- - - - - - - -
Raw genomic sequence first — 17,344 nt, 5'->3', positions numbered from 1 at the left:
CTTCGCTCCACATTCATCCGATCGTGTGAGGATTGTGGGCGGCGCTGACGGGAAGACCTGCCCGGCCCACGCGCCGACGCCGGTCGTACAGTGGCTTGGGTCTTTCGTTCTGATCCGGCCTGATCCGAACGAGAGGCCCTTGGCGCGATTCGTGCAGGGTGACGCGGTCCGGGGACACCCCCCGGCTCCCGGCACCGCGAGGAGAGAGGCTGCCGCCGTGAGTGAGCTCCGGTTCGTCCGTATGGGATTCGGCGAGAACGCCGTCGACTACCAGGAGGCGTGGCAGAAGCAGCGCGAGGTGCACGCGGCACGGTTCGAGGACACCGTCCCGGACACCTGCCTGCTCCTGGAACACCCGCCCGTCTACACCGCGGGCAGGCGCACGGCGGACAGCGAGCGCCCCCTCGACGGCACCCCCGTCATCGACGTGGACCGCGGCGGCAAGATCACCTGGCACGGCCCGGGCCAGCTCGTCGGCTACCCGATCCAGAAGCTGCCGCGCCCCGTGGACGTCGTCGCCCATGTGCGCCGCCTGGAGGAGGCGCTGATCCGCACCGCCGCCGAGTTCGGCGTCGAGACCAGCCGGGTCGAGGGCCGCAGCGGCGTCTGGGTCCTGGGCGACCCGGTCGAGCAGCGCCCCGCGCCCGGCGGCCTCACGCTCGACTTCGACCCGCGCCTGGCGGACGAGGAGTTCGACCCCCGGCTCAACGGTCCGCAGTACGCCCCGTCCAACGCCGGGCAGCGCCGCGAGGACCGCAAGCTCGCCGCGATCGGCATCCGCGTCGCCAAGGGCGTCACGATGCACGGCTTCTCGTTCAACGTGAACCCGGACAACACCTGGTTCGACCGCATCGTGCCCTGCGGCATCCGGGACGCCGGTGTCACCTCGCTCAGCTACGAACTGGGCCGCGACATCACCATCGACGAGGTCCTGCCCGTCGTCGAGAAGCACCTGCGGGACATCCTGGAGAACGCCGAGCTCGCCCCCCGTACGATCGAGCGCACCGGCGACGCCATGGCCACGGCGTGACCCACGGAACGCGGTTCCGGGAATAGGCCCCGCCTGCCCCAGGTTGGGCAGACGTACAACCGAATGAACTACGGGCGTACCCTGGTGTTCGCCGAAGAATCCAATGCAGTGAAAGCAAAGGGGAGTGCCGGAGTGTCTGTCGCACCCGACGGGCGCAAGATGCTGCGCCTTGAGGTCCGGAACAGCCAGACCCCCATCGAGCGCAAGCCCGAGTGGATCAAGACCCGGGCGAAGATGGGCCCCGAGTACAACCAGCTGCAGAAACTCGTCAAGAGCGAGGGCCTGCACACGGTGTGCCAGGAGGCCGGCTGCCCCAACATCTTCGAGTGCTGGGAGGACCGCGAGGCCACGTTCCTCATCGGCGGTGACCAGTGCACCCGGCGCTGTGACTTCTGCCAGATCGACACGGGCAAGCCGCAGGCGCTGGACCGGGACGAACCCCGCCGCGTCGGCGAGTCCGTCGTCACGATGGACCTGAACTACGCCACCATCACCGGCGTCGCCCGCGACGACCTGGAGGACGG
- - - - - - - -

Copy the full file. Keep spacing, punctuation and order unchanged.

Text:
Raw genomic sequence first — 17,344 nt, 5'->3', positions numbered from 1 at the left:
CTTCGCTCCACATTCATCCGATCGTGTGAGGATTGTGGGCGGCGCTGACGGGAAGACCTGCCCGGCCCACGCGCCGACGCCGGTCGTACAGTGGCTTGGGTCTTTCGTTCTGATCCGGCCTGATCCGAACGAGAGGCCCTTGGCGCGATTCGTGCAGGGTGACGCGGTCCGGGGACACCCCCCGGCTCCCGGCACCGCGAGGAGAGAGGCTGCCGCCGTGAGTGAGCTCCGGTTCGTCCGTATGGGATTCGGCGAGAACGCCGTCGACTACCAGGAGGCGTGGCAGAAGCAGCGCGAGGTGCACGCGGCACGGTTCGAGGACACCGTCCCGGACACCTGCCTGCTCCTGGAACACCCGCCCGTCTACACCGCGGGCAGGCGCACGGCGGACAGCGAGCGCCCCCTCGACGGCACCCCCGTCATCGACGTGGACCGCGGCGGCAAGATCACCTGGCACGGCCCGGGCCAGCTCGTCGGCTACCCGATCCAGAAGCTGCCGCGCCCCGTGGACGTCGTCGCCCATGTGCGCCGCCTGGAGGAGGCGCTGATCCGCACCGCCGCCGAGTTCGGCGTCGAGACCAGCCGGGTCGAGGGCCGCAGCGGCGTCTGGGTCCTGGGCGACCCGGTCGAGCAGCGCCCCGCGCCCGGCGGCCTCACGCTCGACTTCGACCCGCGCCTGGCGGACGAGGAGTTCGACCCCCGGCTCAACGGTCCGCAGTACGCCCCGTCCAACGCCGGGCAGCGCCGCGAGGACCGCAAGCTCGCCGCGATCGGCATCCGCGTCGCCAAGGGCGTCACGATGCACGGCTTCTCGTTCAACGTGAACCCGGACAACACCTGGTTCGACCGCATCGTGCCCTGCGGCATCCGGGACGCCGGTGTCACCTCGCTCAGCTACGAACTGGGCCGCGACATCACCATCGACGAGGTCCTGCCCGTCGTCGAGAAGCACCTGCGGGACATCCTGGAGAACGCCGAGCTCGCCCCCCGTACGATCGAGCGCACCGGCGACGCCATGGCCACGGCGTGACCCACGGAACGCGGTTCCGGGAATAGGCCCCGCCTGCCCCAGGTTGGGCAGACGTACAACCGAATGAACTACGGGCGTACCCTGGTGTTCGCCGAAGAATCCAATGCAGTGAAAGCAAAGGGGAGTGCCGGAGTGTCTGTCGCACCCGACGGGCGCAAGATGCTGCGCCTTGAGGTCCGGAACAGCCAGACCCCCATCGAGCGCAAGCCCGAGTGGATCAAGACCCGGGCGAAGATGGGCCCCGAGTACAACCAGCTGCAGAAACTCGTCAAGAGCGAGGGCCTGCACACGGTGTGCCAGGAGGCCGGCTGCCCCAACATCTTCGAGTGCTGGGAGGACCGCGAGGCCACGTTCCTCATCGGCGGTGACCAGTGCACCCGGCGCTGTGACTTCTGCCAGATCGACACGGGCAAGCCGCAGGCGCTGGACCGGGACGAACCCCGCCGCGTCGGCGAGTCCGTCGTCACGATGGACCTGAACTACGCCACCATCACCGGCGTCGCCCGCGACGACCTGGAGGACGG